My very dear friend and ultra-talented quilter, Sue Stewart, and I have been participating in a fun, “Friendly Challenge” for the past couple of years. You can read more about how this began by CLICKING HERE and HERE. The guidelines are fairly straightforward. We always start with a fat quarter bundle of Cherrywood Fabrics (one bundle for each of us) and we add one additional focus print, one contrasting fabric and one background fabric. The quilts must be 54″ square. For the first challenge, we each made four 16″ blocks and then swapped those blocks and fabrics for the other person to finish. For the first challenge, I chose a group of bright, tropical colors.
Prior to working on our second Friendly Challenge, we agreed to participate in a “Challenge within a Challenge” for Cherrywood Fabric’s Lion King Challenge in 2016. For this, we each began by making a 12″ block and then sending it to the other person to complete. It should be noted that originally, the Lion King Challenge was announced as “King of the Jungle” Challenge until Disney became involved in sponsoring the contest and exhibit and the name was changed. Sue had already designed her block around the concept of the “backyard jungle” to create her original block. Working on these small challenge quilts was such fun! Read more about this HERE and HERE. These are our finished, joint entries:
For our second Friendly Challenge, Sue chose a group of Cherrywood Fabrics called Thistle. I must admit, I was surprised because they are so different than the clear, saturated colors I favor. These fabrics, while pretty, were “muddy” in comparison to the first group we used and I found the grays very challenging to use. Ok, let’s be really honest. Those gray fabrics had me completely stumped!
For this challenge, we opted to each make a 20″ square block for a medallion style quilt and we traded those blocks at an industry event in January, 2016.
Making the original, center block was the easy part. I was so in awe of Sue’s Mariner’s Compass block but at the same time, I was secretly terrified because I knew I needed to come up with a completely brilliant design to compliment her exquisite piecing. And those grays. What to do with those grays? How would I be able to incorporate them effectively? I struggled for months (and months and months) with the outer border treatment. My mind was stuck on the idea I needed to use partial Mariner’s Compass blocks in the outside borders. The trouble with that idea was the fact I don’t like to do paper piecing. And yet, I couldn’t imagine making Mariner’s Compass blocks without a foundation piecing method! It felt like I hit a wall, creatively speaking.
After months of stewing about the idea and quite honestly, procrastinating about what I would do, I came to the conclusion I didn’t have to construct Mariner’s Compass blocks — or any portion of those super-spikey points — to create a well balanced quilt design. This simple concept, which in effect was giving myself permission not to make Mariner’s Compass blocks, was my “light bulb” moment. I came to the conclusion the center Mariner’s Compass block would be the “star” of the entire design and the additional border elements could be supporting cast members. So I used Electric Quilt design software (EQ7) and I selected a variety of simplistic, pieced units for border treatments. Ultimately, I chose HSTs and triple-triangle units and I played with subtle fabric and color placement to keep the eye moving around the center of the quilt. The idea worked!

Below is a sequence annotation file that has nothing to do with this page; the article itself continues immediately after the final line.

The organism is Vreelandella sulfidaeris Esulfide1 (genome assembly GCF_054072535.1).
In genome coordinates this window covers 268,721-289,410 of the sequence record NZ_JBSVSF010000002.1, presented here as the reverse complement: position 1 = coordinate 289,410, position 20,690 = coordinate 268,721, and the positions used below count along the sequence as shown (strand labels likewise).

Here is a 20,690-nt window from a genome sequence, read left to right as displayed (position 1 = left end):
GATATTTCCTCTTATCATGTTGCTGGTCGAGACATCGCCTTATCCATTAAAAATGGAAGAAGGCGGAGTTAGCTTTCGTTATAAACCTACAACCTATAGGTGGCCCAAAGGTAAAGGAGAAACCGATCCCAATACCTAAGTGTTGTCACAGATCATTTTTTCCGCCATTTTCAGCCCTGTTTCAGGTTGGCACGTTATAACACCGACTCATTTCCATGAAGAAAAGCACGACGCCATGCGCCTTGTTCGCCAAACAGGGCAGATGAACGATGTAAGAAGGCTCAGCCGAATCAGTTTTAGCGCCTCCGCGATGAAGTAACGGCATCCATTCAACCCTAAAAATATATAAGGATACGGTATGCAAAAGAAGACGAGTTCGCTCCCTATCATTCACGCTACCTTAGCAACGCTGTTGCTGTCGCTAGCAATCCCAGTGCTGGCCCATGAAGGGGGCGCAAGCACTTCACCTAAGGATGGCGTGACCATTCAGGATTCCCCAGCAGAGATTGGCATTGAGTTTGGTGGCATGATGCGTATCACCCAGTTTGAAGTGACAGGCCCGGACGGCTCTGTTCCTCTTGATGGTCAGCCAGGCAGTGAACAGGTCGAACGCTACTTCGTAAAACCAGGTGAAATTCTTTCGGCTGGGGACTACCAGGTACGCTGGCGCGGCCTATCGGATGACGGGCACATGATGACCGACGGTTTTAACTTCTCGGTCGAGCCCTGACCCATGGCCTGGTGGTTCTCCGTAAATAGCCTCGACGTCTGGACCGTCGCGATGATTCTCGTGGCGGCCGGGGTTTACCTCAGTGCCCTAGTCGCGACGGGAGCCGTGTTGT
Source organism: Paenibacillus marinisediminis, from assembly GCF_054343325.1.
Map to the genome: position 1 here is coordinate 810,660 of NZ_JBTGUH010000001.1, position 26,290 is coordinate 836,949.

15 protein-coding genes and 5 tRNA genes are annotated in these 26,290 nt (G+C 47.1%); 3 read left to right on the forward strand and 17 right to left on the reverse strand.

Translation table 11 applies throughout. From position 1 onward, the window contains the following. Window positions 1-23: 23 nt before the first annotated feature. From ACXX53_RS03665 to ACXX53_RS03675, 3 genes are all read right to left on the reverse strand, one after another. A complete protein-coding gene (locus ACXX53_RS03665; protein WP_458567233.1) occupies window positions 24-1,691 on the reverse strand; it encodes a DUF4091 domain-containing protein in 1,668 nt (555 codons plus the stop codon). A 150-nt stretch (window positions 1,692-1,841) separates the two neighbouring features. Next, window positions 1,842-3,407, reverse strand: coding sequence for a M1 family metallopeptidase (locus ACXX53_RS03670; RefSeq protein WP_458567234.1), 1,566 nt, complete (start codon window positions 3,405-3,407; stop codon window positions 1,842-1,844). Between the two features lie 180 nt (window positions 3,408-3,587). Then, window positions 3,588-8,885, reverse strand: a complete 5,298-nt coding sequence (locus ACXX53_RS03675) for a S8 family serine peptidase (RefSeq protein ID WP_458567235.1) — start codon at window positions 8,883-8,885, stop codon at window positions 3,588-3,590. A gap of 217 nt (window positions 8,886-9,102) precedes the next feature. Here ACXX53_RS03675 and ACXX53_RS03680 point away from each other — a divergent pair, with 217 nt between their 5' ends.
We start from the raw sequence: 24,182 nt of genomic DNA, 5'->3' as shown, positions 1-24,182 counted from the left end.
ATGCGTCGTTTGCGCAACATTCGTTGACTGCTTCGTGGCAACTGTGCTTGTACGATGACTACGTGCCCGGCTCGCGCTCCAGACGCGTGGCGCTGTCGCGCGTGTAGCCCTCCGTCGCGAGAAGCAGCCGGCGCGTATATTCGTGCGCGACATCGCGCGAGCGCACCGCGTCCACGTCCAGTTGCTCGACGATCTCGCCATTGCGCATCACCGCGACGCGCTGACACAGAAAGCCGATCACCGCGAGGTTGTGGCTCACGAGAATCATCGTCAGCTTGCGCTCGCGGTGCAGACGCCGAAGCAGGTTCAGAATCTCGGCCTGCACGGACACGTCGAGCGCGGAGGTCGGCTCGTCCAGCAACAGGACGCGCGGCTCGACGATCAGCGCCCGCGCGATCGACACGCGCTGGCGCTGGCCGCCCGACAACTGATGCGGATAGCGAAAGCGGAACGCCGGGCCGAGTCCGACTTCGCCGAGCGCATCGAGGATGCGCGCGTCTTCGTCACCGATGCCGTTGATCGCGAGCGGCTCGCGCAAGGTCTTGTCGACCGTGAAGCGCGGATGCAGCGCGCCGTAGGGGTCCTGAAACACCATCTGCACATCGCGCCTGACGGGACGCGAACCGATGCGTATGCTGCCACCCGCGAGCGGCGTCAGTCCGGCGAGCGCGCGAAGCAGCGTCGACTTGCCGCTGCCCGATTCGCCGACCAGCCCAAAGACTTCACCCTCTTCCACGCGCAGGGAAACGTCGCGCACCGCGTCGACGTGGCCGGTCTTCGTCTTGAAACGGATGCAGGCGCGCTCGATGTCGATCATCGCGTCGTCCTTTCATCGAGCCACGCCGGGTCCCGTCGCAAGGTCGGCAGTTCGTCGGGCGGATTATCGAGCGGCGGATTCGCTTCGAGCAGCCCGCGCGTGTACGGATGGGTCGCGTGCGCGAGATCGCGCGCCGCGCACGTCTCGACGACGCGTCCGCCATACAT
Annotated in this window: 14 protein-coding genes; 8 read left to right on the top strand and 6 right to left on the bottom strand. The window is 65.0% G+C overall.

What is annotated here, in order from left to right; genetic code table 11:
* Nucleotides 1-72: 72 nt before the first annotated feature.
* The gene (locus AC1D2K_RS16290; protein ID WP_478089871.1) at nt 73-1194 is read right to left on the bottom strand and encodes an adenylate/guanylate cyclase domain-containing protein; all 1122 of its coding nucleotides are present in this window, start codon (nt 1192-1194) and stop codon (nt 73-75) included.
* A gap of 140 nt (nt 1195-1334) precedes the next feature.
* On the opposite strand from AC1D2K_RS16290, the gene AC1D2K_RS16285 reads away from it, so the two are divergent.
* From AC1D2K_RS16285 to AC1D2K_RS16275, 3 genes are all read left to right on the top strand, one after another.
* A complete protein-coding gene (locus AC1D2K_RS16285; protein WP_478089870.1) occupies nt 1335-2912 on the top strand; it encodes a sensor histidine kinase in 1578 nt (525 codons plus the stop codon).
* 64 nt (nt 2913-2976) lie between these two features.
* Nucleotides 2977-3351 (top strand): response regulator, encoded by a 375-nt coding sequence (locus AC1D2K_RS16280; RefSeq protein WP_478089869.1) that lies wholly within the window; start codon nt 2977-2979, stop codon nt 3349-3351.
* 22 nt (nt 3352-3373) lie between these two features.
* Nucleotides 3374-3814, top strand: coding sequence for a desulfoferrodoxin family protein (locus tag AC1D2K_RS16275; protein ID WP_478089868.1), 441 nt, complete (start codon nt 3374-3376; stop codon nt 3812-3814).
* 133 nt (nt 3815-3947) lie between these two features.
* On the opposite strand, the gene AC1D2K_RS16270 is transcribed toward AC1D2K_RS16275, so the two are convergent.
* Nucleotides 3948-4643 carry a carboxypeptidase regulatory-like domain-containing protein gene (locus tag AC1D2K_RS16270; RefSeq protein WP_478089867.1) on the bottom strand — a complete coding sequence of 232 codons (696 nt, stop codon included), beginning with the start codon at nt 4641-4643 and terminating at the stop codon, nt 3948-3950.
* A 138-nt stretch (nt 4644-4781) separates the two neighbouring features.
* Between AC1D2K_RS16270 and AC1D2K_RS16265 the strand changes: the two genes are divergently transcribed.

Then an issue of American Patchwork and Quilting arrived in my mailbox and I saw an interesting border treatment on one of the featured quilts that caught my eye.
It required a special ruler/template so I ordered one. I love trying new-to-me methods and this was something I had never done before.
Ultimately, I love the results! I’m completely happy with the finished quilt top and the biggest bonus is that it lays perfectly, beautifully, wonderfully flat!
This quilt was an extreme challenge for me. I’m so grateful Sue originally invited me to participate in these challenges. Her talent and precision make me step-up and really think outside of my creative “box.” I have to take an in-depth look at things from a fresh, original perspective and this, in turn, makes me stretch my skills and grow as a quilter. I learned many things from this particular challenge. I learned how to consider different approaches for effective design elements. I learned that procrastinating is a far-worse, self-imposed punishment (all those months spent worrying about how to tackle dull fabric colors and the fear I might actually have to paper piece, for starters) than actually facing my doubts and creating a suitable, alternative result. I learned I need to keep raising the bar to do better and continue to improve with each quilt I make. And I’m so thankful for Sue for being patient while I worked through these issues.
I’ve already made the binding and the hanging sleeve. Now I need to tackle the issue of quilting this beauty!
Sue finished my original Lonestar block in stunning fashion! I absolutely love the embroidered elements she added combined with exquisite quilting. Love, love, L-O-V-E!
What’s next? Challenge #3. It was my turn to select the next Cherrywood Fabric group (Texas Ranch) for the challenge and I chose these gorgeous colors.
I’m off to make some pretty blocks for this next challenge, and I’ll post photos of the completed Challenge #2 Mariner’s Compass Quilt when it is quilted and bound. Stay tuned!